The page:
Miyagi Kogyo’s lovely split toe derby with hand stitched apron and toe.

Full brogue with burnished toe.

Bottom.

The shoes of Miyagi Kogyo is often compared to Edward Green, with similar, traditional last shapes and with a similar sole treatment. They also have a nice burnished toe. Kogyo uses both European and Japanese leather. I’ve seen Japanese leather of varied quality, it tends to be a bit less dense grain, though the Japanese tannery that Miyagi Kogyo uses nowadays is the best one I’ve seen, in look and touch very similar to the better European tanneries. The price for Kogyo’s shoes will be somewhere at €450-500.

Double monk in brown.

Deep blue leather (also pictured on top).

Burgundy colour with the same nice depth, on Miyagi Kogyo’s classic round toe last.

Kanpekina is the only brand that already has been sold a bit in Europe, mainly in some French stores. The company started in 1985, in Japan they go under the name Perfetto, and also have the brand Fugashin with shoes made both in their factories in Vietnam and Japan. The Japanese factory is located in Matsudo outside Tokyo.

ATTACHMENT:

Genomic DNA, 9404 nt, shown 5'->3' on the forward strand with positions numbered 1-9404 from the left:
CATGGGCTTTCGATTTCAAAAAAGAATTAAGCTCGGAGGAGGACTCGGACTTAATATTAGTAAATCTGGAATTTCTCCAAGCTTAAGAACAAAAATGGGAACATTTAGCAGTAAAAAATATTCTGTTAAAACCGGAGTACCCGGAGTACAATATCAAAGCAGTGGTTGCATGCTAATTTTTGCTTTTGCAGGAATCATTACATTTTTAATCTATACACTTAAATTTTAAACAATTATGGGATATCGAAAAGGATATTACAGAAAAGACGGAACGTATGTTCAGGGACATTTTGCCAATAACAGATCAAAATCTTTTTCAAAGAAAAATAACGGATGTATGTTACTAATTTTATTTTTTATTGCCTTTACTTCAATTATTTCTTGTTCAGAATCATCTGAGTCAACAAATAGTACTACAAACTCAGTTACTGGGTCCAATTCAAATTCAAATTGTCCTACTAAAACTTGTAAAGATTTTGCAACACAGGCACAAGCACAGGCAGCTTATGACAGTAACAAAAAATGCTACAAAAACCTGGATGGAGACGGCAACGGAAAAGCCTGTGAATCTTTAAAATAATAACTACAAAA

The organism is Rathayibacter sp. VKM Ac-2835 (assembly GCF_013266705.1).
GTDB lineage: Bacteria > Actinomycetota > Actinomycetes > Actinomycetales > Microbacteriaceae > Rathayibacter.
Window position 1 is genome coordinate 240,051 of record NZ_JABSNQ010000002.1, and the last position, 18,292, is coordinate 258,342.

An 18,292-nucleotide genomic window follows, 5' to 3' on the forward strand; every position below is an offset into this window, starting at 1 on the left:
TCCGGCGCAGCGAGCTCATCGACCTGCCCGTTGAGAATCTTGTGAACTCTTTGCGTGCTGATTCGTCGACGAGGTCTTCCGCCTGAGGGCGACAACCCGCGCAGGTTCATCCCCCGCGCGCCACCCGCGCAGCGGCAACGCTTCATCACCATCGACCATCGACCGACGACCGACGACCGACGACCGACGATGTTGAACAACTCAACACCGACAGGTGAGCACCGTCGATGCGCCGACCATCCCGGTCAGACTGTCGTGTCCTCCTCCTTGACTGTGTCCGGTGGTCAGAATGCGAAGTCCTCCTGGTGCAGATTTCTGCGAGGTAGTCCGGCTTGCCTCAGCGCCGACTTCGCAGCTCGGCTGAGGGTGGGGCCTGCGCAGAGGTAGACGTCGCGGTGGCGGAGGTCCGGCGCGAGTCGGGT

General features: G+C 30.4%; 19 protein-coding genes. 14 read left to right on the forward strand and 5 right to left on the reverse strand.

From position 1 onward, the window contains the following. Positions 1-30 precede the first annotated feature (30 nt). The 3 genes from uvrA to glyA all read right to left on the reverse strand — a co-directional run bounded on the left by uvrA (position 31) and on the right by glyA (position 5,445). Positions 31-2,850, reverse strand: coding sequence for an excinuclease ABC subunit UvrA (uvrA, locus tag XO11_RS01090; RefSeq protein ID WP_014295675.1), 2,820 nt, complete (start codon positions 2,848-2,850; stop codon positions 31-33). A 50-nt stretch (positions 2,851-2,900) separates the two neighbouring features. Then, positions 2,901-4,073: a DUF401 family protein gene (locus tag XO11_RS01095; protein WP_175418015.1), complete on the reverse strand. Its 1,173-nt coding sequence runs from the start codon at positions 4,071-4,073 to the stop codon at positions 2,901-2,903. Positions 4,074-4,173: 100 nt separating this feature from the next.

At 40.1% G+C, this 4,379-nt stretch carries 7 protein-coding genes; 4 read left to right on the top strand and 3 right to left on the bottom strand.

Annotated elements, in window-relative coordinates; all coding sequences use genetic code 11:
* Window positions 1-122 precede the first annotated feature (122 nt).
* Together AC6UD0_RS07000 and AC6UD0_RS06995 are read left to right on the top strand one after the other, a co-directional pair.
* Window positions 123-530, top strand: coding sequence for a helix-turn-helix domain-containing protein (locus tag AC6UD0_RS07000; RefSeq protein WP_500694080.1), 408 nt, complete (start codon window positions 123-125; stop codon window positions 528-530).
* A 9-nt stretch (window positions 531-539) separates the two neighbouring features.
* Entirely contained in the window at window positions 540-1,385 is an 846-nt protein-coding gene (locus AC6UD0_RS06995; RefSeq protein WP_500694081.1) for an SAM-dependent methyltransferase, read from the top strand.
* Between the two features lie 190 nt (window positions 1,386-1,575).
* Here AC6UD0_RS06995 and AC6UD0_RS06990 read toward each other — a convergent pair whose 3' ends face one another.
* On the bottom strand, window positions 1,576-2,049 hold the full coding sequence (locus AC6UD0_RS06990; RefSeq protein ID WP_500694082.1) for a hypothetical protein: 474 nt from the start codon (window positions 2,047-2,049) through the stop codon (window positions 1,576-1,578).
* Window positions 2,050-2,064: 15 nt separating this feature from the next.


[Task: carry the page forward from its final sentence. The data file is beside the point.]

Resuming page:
Kanpekina adelaide.

Cool button boots.

Heavy army style boots.

Kanpekina have previously focused on more extravagant models when introduced to European market. A lot of mixes between material, bold colours, and so on. They will keep this to some extent, but now also bring more of what they are known for in Japan, which is more classic models yet modernised and elegant. Kanpekina are Goodyear welted in general, but do have plans to introduce a brand new top range that is hand welted with machine made sole stitch, and a narrow bevelled waist with blind welt that looks more like bespoke than RTW. Leathers are European, a lot from the Italian tanneries Zonta and Ilcea. Price for their regular Goodyear welted range will be around €500, the new top range planned would end up higher.